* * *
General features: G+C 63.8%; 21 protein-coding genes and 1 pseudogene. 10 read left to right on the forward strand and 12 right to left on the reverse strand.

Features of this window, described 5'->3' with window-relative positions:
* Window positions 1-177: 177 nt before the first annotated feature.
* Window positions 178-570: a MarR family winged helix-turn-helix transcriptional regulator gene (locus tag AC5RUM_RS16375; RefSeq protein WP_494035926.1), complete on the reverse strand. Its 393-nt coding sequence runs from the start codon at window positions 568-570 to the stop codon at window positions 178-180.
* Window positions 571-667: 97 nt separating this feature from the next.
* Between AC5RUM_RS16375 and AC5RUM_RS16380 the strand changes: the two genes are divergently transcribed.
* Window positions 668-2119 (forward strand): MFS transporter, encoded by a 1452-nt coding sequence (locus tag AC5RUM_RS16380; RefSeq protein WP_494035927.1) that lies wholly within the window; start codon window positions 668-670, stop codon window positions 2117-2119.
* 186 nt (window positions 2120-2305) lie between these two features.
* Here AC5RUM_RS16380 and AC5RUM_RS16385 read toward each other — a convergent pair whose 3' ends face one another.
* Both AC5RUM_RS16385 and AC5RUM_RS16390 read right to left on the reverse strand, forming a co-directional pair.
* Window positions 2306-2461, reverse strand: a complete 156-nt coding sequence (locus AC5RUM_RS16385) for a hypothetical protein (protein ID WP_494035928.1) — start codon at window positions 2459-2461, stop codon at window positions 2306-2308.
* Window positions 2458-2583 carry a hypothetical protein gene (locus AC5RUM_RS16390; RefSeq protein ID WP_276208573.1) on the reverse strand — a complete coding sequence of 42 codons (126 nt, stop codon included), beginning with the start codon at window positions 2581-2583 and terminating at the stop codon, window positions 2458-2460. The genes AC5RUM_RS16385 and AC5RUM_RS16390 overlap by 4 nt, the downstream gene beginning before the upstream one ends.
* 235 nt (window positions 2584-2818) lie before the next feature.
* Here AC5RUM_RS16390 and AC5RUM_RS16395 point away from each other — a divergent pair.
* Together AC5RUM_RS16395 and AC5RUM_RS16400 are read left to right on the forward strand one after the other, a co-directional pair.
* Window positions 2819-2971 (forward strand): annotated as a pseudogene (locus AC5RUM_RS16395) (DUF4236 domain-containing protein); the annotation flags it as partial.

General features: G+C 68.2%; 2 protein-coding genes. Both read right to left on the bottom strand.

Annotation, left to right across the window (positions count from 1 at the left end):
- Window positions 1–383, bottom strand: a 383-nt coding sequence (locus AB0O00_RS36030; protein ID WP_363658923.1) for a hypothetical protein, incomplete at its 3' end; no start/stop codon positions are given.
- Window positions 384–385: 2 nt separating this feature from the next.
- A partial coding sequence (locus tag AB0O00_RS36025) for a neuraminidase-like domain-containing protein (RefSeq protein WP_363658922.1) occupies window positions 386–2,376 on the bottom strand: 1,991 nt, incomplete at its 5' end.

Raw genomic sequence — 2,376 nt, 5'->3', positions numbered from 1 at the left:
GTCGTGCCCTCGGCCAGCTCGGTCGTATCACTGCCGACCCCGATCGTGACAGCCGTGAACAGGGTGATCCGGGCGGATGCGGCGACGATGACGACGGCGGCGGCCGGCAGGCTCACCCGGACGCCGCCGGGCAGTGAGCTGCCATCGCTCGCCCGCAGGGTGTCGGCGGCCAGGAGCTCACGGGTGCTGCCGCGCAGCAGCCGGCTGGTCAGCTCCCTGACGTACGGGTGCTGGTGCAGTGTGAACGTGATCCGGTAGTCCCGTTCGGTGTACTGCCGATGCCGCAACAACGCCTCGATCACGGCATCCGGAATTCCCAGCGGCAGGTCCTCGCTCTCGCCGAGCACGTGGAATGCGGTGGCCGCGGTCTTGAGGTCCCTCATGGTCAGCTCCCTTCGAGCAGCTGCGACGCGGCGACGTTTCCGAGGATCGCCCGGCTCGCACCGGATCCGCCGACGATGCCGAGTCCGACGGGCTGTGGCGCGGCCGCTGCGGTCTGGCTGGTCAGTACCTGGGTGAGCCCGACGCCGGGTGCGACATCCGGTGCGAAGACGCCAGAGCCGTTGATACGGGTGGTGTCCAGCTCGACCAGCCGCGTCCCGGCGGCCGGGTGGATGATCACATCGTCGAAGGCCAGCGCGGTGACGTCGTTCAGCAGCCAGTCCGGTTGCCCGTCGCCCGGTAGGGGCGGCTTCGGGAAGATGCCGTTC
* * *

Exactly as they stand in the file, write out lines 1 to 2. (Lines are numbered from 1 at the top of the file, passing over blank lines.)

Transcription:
General features: G+C 63.8%; 21 protein-coding genes and 1 pseudogene. 10 read left to right on the forward strand and 12 right to left on the reverse strand.

Features of this window, described 5'->3' with window-relative positions: